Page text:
Stepped-Up Basis at Death

Definition of Basis: In most cases, a taxpayer’s basis in an item of property is determined by reference to the cost of acquiring the property (referred to as a cost basis).

Importance of Basis: Basis is an income tax benefit waiting to be used. The gain or loss realized by a taxpayer on the sale of property is measured by the difference between the amount realized and her adjusted basis in the property. The higher the property’s basis, the lower the taxable gain when the property is sold, and vice versa.

Example: Albert owns a parcel of real estate with a basis to Albert of $3,000. Were Albert to sell the property for $10,000, the taxable gain on the sale would be calculated as follows:

Sales Proceeds $10,000
Less: Basis (3,000)
Taxable Gain on Sale $7,000

Basis of Property Acquired by Gift: The basis of property acquired by gift is generally the donor’s adjusted basis in the property at the time of the transfer (referred to as a carryover basis). In the above example, if the parcel were gifted to a friend rather than sold, the property’s basis in the hands of the recipient would remain $3,000.

Basis of Property Acquired from Decedent: The basis of property acquired from a decedent is generally its fair market value on the decedent’s date of death. This usually results in a stepped-up basis where the property has an inherent gain. Yet, items of “income in respect of a decedent” are not eligible for stepped-up basis.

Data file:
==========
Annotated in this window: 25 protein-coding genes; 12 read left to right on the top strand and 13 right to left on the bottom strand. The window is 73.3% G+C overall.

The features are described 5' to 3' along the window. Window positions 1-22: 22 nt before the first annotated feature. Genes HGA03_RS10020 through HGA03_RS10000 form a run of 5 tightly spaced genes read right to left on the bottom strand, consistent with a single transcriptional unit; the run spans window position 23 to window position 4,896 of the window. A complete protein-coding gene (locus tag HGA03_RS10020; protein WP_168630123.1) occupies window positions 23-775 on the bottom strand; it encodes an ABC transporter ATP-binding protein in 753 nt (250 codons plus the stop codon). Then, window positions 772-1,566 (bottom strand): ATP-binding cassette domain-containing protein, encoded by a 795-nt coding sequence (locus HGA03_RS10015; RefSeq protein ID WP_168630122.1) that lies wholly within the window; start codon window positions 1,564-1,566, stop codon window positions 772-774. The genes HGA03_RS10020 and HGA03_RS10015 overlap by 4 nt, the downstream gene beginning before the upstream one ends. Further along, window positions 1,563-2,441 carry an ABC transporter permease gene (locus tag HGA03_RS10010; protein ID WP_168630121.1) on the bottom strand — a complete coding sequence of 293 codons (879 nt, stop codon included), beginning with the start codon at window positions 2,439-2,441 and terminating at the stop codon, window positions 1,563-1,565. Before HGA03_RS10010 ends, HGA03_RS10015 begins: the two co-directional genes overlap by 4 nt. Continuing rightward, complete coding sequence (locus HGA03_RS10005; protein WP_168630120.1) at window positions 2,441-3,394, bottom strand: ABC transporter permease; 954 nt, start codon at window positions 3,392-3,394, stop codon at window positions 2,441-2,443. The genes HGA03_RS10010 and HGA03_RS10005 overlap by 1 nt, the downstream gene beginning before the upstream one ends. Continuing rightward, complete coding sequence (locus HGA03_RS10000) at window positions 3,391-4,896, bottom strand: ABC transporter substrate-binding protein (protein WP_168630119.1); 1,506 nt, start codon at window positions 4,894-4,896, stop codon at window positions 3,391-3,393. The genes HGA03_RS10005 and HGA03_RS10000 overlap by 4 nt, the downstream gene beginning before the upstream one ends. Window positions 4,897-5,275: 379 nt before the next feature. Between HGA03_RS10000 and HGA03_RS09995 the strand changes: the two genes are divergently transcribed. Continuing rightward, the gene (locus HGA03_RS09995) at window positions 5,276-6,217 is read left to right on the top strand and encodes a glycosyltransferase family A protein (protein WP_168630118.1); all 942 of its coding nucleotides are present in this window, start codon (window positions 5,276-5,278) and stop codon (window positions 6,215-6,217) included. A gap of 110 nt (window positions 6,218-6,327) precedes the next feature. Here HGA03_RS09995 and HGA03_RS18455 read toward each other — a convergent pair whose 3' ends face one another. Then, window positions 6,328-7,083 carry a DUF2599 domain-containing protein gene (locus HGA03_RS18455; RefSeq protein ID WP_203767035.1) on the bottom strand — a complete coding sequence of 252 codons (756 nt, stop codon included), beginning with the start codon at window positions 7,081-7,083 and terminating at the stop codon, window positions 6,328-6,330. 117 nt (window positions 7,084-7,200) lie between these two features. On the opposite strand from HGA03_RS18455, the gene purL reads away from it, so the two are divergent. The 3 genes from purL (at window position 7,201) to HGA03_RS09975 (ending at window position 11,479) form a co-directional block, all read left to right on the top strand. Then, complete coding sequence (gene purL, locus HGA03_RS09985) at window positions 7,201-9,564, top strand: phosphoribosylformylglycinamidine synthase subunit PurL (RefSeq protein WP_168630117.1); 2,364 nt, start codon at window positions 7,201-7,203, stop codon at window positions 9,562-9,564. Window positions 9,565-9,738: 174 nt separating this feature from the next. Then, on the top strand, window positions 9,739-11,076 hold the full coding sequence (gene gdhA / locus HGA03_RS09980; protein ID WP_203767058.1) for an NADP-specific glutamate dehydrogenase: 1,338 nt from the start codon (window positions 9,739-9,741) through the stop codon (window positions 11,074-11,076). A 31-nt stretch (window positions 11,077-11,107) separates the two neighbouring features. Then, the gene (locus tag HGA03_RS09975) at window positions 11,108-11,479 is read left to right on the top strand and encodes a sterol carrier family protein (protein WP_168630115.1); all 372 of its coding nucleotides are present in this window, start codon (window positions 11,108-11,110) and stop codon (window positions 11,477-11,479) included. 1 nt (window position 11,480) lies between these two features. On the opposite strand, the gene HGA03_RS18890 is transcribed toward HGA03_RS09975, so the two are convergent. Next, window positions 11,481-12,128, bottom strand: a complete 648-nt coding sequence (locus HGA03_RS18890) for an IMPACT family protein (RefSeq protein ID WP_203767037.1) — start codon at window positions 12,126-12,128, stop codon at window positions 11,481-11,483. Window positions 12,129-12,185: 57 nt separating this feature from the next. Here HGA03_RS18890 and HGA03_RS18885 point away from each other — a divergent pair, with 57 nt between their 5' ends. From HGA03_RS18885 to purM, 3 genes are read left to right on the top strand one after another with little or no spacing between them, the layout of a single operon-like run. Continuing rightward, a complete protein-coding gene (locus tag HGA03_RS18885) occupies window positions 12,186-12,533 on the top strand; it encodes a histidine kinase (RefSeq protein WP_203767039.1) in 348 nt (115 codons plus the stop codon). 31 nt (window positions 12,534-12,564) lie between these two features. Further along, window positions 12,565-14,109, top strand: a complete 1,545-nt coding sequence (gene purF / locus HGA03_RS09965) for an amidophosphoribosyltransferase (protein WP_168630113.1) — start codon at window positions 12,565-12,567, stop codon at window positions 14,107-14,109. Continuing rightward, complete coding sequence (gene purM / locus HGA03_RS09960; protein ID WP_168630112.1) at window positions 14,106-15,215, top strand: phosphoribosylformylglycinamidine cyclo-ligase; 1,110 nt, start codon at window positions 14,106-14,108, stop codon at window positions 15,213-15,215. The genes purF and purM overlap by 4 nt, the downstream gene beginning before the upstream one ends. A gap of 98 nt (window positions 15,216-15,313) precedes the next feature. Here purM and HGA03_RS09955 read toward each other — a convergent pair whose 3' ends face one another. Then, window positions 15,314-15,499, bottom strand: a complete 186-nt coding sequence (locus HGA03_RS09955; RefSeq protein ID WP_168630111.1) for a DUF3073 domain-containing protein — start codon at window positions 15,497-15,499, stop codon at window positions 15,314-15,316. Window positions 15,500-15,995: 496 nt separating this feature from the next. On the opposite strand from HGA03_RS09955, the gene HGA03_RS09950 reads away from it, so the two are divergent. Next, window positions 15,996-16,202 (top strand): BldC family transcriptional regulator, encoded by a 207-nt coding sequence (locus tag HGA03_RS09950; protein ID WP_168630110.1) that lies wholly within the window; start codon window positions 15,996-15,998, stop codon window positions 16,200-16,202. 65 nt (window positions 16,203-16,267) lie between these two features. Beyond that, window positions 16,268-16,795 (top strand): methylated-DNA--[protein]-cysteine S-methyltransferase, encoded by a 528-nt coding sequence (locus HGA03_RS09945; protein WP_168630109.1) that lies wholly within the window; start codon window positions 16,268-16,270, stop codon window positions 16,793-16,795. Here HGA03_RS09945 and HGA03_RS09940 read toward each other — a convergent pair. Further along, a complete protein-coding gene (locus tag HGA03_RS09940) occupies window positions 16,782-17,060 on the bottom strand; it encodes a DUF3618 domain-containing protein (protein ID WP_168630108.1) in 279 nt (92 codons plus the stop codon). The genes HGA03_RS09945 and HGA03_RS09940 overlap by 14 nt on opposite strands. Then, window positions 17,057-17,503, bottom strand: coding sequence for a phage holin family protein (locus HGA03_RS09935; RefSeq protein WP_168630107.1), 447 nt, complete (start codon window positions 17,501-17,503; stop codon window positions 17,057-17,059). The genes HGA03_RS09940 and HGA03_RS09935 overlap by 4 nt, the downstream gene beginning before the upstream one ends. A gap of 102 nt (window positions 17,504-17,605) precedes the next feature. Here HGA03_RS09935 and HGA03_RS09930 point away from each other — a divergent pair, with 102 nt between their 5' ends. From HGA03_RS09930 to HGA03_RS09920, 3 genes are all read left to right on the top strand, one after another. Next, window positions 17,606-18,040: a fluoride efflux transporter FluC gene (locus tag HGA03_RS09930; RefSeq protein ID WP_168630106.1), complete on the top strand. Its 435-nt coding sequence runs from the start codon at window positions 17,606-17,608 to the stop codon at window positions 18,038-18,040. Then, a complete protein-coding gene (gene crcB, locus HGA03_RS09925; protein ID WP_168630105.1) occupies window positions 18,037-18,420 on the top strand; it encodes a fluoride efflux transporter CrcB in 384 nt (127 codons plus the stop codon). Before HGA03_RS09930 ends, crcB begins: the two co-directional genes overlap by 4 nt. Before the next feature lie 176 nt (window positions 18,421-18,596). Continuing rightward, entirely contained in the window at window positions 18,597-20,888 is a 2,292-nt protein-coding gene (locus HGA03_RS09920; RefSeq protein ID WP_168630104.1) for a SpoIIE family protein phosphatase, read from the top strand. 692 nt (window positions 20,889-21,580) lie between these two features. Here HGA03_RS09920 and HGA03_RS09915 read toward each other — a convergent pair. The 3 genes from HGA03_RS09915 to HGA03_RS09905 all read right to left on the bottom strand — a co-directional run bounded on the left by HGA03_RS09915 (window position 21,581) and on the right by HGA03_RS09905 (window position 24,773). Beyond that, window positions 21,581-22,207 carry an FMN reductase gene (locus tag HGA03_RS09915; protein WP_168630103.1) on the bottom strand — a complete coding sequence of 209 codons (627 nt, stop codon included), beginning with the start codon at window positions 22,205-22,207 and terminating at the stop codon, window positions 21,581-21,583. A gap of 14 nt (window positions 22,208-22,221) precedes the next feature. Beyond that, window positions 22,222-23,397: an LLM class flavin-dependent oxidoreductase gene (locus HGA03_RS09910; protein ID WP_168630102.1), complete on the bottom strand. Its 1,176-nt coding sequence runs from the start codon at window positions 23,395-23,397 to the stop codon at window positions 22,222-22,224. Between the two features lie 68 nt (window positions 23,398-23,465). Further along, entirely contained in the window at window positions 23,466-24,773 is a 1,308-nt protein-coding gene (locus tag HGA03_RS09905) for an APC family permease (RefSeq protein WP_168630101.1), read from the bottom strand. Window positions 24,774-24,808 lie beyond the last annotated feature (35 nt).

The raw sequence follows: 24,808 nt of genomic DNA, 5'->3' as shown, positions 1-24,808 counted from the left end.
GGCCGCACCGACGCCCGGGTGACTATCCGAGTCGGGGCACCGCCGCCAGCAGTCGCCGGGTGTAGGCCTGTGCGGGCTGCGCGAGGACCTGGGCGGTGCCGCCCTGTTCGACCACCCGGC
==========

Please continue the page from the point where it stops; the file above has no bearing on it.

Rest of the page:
Example: Same facts as above example, except that Albert does not sell the property. Instead, he holds it until his death, when the property has a fair market value of $10,000. Pursuant to Albert’s will, the property passes to Albert’s daughter, who immediately sells the property for its fair market value. Due to stepped-up basis, the daughter recognizes no taxable gain, calculated as follows:

Sales Proceeds $10,000
Less: Stepped-up Basis (10,000)
Taxable Gain on Sale $0

Obviously, the basis step-up on death can be a tremendous income tax benefit.

Note: Special rules apply to prevent a taxpayer from receiving a stepped-up basis in appreciated property by transferring such property to an individual facing imminent death. Special rules also apply to determine the basis of property held in a joint tenancy (with a right of survivorship).